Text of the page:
Remote lodge offers tranquility and wild beauty
Where can you go to get away from it all, even if you already live in a place like Bar Harbor where other people flock to do just that? How about looking for a Maine deeper in?
When it comes to really escaping the hustle and bustle of daily life there’s no better place than a spot far from where the pavement and power lines end. It’s in a corner of Hancock County so far away from the shire town of Ellsworth that it takes two hours to drive there. The area’s on the map, but it doesn’t even have a name — just a number, T3 ND.
What kind of establishment can you expect to find in such a remote place?
Look no further than the Nicatous Lodge.
Located some 65 miles north of Bangor, yet still part of Hancock County, which is considered a “coastal” county, Nicatous Lake is one of Downeast Maine’s scenic and natural gems. The Native American name for the lake is Kiasobeak, which means “Clear Water Lake.” With just a handful of private camps on the edges, the lake boasts some 34 miles of shoreline, numerous sandy beaches and 76 islands devoid of evidence of human occupation. Loggers first entered the area in the late 1800s. Some 22,000 acres of the surrounding forest is now a preserve.
Nicatous Lodge sits at the far northern end of the lake where the bridge for the rustic dirt access road crosses the outlet stream, which teems with trout. It is the quintessential Maine sporting camp — proud yet bearing the scars of withstanding all that the elements can throw at it. It is rustic, yet has all the comforts of home.
Established as a camp for boys in 1928, the lodge today features the authentic log main building containing a spacious lobby, small library, the dining room and restaurant-quality kitchen.
Out front, a broad porch affords views miles down the lake. A large fieldstone fireplace is the building’s centerpiece. Split logs standing on end provide the warm coverings for the walls. There are several guest rooms located on the second level.
Out front are the docks that service fishing boats, a handful of small pleasure craft and the lodge’s fleet of canoes, kayaks, a sunfish sailboat (free for use by guests) and the swimming beach and float.
Surrounding the main lodge and nestled in the trees are nine unique cabins, all complete with kitchens, porches, hot and cold running water and a varying number of sleeping areas and bed configurations.
Many of the cabins overlook the rushing waters of Nicatous Stream, which arcs around the camp in one broad, sweeping curve.
Like many of Maine’s historic camps, the style is far from what you’d find in a designer catalog. The decor for most is a unique blend of one part estate sale and another part L.L. Bean — with a pinch of grandma’s attic. The floors will creak and you can see all the pipes in the bathroom (the better to keep them from freezing in winter). In colder months, the camp crew installs woodstoves that are removed by summer so that the fireplaces can function.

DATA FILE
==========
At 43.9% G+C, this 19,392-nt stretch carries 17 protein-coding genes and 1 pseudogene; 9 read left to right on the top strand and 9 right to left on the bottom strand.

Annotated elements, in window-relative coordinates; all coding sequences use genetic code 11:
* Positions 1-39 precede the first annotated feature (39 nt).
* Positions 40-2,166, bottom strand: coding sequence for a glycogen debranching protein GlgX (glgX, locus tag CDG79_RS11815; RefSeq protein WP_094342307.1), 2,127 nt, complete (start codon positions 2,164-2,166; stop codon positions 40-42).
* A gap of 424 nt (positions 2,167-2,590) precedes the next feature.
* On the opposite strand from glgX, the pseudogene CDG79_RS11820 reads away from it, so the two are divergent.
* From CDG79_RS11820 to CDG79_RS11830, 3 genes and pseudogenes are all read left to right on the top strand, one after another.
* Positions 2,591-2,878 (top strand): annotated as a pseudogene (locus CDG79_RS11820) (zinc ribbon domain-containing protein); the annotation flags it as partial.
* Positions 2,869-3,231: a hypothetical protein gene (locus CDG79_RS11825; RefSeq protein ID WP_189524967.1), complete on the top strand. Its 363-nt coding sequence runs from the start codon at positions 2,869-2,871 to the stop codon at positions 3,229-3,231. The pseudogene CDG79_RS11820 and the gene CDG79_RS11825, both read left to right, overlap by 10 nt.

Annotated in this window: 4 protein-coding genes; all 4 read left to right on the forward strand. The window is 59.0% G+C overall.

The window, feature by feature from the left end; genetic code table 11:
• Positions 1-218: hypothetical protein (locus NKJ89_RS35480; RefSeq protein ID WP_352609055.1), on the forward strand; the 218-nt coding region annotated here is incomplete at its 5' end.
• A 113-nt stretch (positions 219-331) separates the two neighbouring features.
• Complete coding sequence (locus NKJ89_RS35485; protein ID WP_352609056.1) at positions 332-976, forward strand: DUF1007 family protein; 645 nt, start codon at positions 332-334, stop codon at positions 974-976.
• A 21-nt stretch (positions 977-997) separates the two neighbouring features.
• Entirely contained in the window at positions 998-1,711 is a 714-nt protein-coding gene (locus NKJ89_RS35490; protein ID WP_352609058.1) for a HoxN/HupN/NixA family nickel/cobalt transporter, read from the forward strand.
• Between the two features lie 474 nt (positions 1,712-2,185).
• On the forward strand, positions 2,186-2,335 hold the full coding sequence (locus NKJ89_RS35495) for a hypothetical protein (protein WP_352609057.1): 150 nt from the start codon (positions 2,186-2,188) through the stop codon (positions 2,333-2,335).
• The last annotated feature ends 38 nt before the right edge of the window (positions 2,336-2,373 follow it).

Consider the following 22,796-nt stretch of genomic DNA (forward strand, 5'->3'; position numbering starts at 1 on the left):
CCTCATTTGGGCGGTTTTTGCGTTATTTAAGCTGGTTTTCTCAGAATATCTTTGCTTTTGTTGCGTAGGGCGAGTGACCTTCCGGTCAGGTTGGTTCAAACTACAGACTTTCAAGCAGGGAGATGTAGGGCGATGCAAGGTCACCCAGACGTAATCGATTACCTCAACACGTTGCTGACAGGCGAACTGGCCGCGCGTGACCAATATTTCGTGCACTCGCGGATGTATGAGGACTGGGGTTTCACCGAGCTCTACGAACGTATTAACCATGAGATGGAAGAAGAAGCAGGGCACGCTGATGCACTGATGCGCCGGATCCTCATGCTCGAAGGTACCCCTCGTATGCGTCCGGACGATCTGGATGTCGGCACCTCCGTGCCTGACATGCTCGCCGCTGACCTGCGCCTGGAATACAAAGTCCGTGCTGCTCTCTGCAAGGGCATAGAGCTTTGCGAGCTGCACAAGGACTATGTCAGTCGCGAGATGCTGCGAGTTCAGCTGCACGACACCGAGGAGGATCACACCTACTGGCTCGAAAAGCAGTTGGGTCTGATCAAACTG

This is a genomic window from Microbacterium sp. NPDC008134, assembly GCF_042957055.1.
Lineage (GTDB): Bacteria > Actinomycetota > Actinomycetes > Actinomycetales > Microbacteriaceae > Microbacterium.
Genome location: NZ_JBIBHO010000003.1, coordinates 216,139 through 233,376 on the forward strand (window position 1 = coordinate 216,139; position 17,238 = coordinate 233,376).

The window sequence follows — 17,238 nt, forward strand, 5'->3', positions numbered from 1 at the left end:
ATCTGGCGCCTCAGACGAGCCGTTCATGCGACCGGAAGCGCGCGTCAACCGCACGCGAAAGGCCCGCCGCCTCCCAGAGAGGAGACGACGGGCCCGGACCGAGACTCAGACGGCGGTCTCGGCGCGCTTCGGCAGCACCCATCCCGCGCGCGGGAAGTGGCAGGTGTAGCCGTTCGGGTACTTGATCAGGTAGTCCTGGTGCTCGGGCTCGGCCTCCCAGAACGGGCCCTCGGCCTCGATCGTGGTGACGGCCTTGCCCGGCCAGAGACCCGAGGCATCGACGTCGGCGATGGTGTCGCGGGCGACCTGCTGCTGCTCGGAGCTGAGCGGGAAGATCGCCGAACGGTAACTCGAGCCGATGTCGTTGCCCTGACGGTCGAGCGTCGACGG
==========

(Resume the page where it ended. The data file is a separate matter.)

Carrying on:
In the cupboards are coffee cups that don’t match and pots and pans that didn’t begin life as part of an expensive set. What you will discover is that the sheets are crisp and clean, the blankets warm and anything you prepare in one of their vintage cast iron frying pans will be delicious — in short, utility and authenticity. There are no radios or televisions in the cabins, although there is one set hooked to a satellite in the lodge.
When it comes to nightlife, you’ll have to “settle” for the calls of barded owls, the breeze whispering in the tall pines overhead and the haunting cries of loons out on the lake.
Be forewarned, however. The one thing you won’t find anywhere, no matter how hard you look — pretention.
As the seasons change, the cabins become home base to a shifting blend of visitors that can include fishermen, paddlers, hikers, hunters, ATV riders and snowmobilers. And many folks like to stay at Nicatous Lodge just to do nothing, just for a chance to get away from it all. Take that book you’ve been meaning to finish? Just head down to the screened gazebo at the shore and see how fast the afternoon disappears.
Most folks renting cabins do their own cooking, although meals can be taken in the lodge dining room, which also is open to the public at various times of year.
Although the power lines stopped many miles down the road, electricity is provided by the camp’s powerful yet quiet generators. In addition to powering circuits in the lodge and cabins, they also charge a giant battery bank so no motors can be heard running at night or at other times during the day.
While there are plenty of amenities at Nicatous Lodge, it’s what they don’t charge for that most folks value the most. Waves lapping at the shore are the traditional way of marking time. Peace and solitude abound as sunlight filters through ancient pines to dance and play on the ground. At night, the brilliant arc of the Milky Way high overhead is the only bright light you’ll have to contend with.
For those who can’t stand the thought of being “off line” for too long there is free Wi-Fi in the main lodge. Cell phone service is spotty at best.
The only guaranteed “connection” you’ll find at Nicatous Lodge will be with Mother Nature.
Getting there: The lodge is reachable by road via State Road from Burlington (Howland exit off I-95.) The last section of the access road to the camp is dirt, although it is regularly and well maintained. Float planes also can arrive and depart from the camp’s waterfront.
Contact: 356-7506, firstname.lastname@example.org, www.nicatouslodge.com.